Another Brigham project aims to address the problem of poor communication, which providers nearly universally complain about. Because many—if not most— hospitals can’t easily share electronic medical records, very sick patients often arrive without charts and with only the scant amount of information that fits on a transfer summary sheet.
That deficiency will require a bigger fix than the hospitalists at Brigham can engineer on their own, Dr. Mueller says. But addressing a related problem of poor verbal communication between transferring and accepting hospitalists is within their reach.
Here’s one issue that crops up at her large academic center: “The accepting provider is not necessarily the person who admits the patient when he or she physically arrives at the hospital,” Dr. Mueller points out. “The trickle-down information from the accepting provider to the admitting one is not reliable. It’s like a game of telephone where things get lost.” Her research team is now working to come up with a more reliable system of communicating between accepting and admitting providers.
Another project is reworking the roles and responsibilities of the people staffing the access center. One goal is to make sure that, for patients accepted for transfer, a message is sent immediately to bed control. In addition to assigning a bed, bed control will “send a templated page to the admitting responding clinician,” she says.
Because the hospitalists are regionalized, the bed control staff—once a bed is assigned—will be able to get the necessary information to the responding physician.
Another study done by Dr. Mueller and her research team has looked at the outcomes of transferred patients. Their conclusion, as stated in an abstract presented at this spring’s Society of Hospital Medicine meeting: Some patients clearly benefit from being transferred to bigger hospitals. Transferring patients who have a primary diagnosis of acute MI or sepsis, for instance, is associated with lower odds of both three- and 30-day mortality compared to similar patients who aren’t transferred.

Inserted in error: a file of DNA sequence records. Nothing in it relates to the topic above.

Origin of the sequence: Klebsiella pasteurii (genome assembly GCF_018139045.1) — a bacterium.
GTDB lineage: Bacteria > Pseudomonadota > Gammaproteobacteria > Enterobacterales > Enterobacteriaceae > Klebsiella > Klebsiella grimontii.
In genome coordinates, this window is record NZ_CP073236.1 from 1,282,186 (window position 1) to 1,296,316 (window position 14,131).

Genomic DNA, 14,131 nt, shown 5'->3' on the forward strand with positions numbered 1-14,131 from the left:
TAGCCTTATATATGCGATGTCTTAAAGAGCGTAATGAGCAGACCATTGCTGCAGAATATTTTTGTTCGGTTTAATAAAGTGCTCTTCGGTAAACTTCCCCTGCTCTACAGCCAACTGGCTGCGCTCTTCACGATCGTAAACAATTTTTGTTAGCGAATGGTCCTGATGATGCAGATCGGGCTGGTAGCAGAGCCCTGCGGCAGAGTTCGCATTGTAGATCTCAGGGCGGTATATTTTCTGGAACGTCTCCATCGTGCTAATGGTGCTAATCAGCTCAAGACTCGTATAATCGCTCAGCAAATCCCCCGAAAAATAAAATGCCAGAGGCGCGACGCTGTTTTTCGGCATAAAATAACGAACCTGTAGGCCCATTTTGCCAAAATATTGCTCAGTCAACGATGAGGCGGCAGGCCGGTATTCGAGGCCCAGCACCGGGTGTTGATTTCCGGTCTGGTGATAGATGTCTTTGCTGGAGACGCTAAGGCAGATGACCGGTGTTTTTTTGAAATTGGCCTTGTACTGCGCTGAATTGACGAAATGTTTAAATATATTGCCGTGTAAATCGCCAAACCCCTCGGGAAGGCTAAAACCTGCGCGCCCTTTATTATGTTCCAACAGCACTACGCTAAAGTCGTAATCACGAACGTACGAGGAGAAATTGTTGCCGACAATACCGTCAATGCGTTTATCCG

But transferring patients with esophageal/GI disease, she says, is “associated with greater odds of both three- and 30-day mortality.” Further, the outcomes of transferred patients with other diseases are more variable.
Transferred patients with renal failure, chronic heart failure, metabolic disease, pneumonia, hip fracture, chronic obstructive pulmonary disease or urinary tract infection showed “no difference” in their chance of dying within three days. However, those transfers were associated with greater odds of 30-day mortality.
“Is greater mortality due to risk of transfer or to something else?” Dr. Mueller asks. “If it is due to transfer risks, what are they? And should we modify our transfer practices to try to make transfers safer for patient groups in which we see worse outcomes?”
To start to figure that out, Dr. Mueller’s group is doing research using site-specific data on patients transferred to Brigham from another acute care hospital. One study using these data, which was also presented as an abstract at SHM’s 2018 annual meeting, found that patients who arrived overnight (between 10 p.m. and 7 a.m.) had both a greater chance of needing to be transferred to the ICU as well as greater odds of 30-day mortality than if they arrived during the day or evening.
“It is going to take a lot more work to figure out what aspects of transfer are the riskiest and how we mitigate those risks,” Dr. Mueller says. Moreover, she says that nearly all the research on inter-hospital transfers to date has focused on what happens at the receiving hospital. Less is known about what happens at the community hospital before or during the transfer process itself.
Deborah Gesensway is a freelance writer who covers U.S. health care from Toronto.Published in the September 2018 issue of Today’s Hospitalist